The Supreme Court of Canada has ruled that a clause in Facebook’s terms of use is “unenforceable” in this country, clearing the way for a Vancouver woman to sue the social media giant for what she claims was a breach of her privacy.

Deborah Douez brought a lawsuit against Facebook over a now-defunct advertising format that saw her name and profile photo featured in “sponsored stories” from companies she had ‘liked’ on the website.

She alleged her name and profile photo were used without her permission and the ads were sometimes displayed on her friends’ Facebook newsfeeds.

Facebook had argued that its terms of use include a forum selection and choice-of-law clause that requires disputes be resolved in California, where it’s based, according to California law.

A lower court judge in British Columbia declined to enforce the clause and certified a class-action lawsuit. But that was reversed by the B.C. Court of Appeal.

In a 4-3 decision issued on Friday, the Supreme Court ruled that clause unenforceable in Canada.

Douez said she was “thrilled and delighted” by the ruling.

“It’s been five years getting to this point. So very pleased with the decision,” Douez told CTV News Channel on Friday.

Lawyer: Decision is ‘vindication’

Douez’s proposed class-action lawsuit includes all B.C. residents who had their name or picture used in sponsored stories. The estimated size of the class is 1.8 million people. Ultimately, the class-action suit intends to seek damages based on a claim that the format violated B.C.'s Privacy Act.

The B.C. woman said that bringing the case forward, for her, was a point of principle.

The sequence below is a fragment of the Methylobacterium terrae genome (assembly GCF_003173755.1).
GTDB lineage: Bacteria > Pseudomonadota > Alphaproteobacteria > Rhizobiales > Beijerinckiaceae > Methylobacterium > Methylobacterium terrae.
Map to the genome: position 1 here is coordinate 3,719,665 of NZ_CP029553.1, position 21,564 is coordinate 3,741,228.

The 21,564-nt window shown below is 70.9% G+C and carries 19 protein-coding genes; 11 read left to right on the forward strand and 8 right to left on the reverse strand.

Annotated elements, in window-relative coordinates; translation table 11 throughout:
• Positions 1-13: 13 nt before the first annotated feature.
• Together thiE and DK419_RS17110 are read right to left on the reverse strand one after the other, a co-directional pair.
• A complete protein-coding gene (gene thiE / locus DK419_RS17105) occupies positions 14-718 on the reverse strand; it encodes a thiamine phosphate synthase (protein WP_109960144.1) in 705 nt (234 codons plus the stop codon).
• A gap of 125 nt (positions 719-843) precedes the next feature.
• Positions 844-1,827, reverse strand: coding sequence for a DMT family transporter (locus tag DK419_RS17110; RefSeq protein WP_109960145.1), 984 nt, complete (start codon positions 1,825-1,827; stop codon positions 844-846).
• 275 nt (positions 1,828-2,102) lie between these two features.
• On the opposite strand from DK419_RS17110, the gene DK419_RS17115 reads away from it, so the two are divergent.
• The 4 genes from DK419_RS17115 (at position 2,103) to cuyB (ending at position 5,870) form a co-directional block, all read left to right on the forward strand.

“I brought it because I felt like I had to stand up for something that I thought was wrong,” she said.

Douez said it’s taken her years of careful research to fully understand the complex legal framework around companies’ terms and conditions.

“So I can certainly appreciate the fact that most Canadians don’t understand how terms and conditions and their clicking ‘yes’ to them actually means,” she said. ”I think the reality of today is that people just won’t read terms and conditions. It’s too onerous. It’s too complicated.”

Despite the lengthy case, Douez said it’s “all been worth it” for the Supreme Court ruling.

Douez’s lawyer, Christopher Rhone, said the case is particularly important for the rights of consumers.

“It’s a vindication for all British Columbians, and Canadians actually, that their consumer rights will be protected in British Columbia and that these national and international corporations can’t force people to go abroad to distant locations to enforce their rights,” he said.

Judges decry ‘grossly uneven bargaining power’

Teenagers as young as 13 can create a Facebook account. Rhone says many of those young people may not fully understand the terms and conditions they’re agreeing to when they sign up.

“You can’t expect a child to understand what these clauses mean. You can’t expect the average Canadian to understand what they mean,” he said.

In the decision, the justices ruling in favour of Douez wrote that she “established strong reasons not to enforce the clause at issue here.”

"The grossly uneven bargaining power between the parties and the importance of adjudicating quasi-constitutional privacy rights in the province are reasons of public policy that are compelling, and when considered together, are decisive in this case."

Writing on behalf of the dissenting three justices, Chief Justice Beverley McLachlin and Justice Suzanne Cote said they saw no reason to depart from established international law upholding forum selection clauses.

"We agree with the Court of Appeal of British Columbia that strong cause has not been shown and that the action must be tried in California, as the contract requires," they wrote.

The case now returns to British Columbia for a trial on the merits of the claim.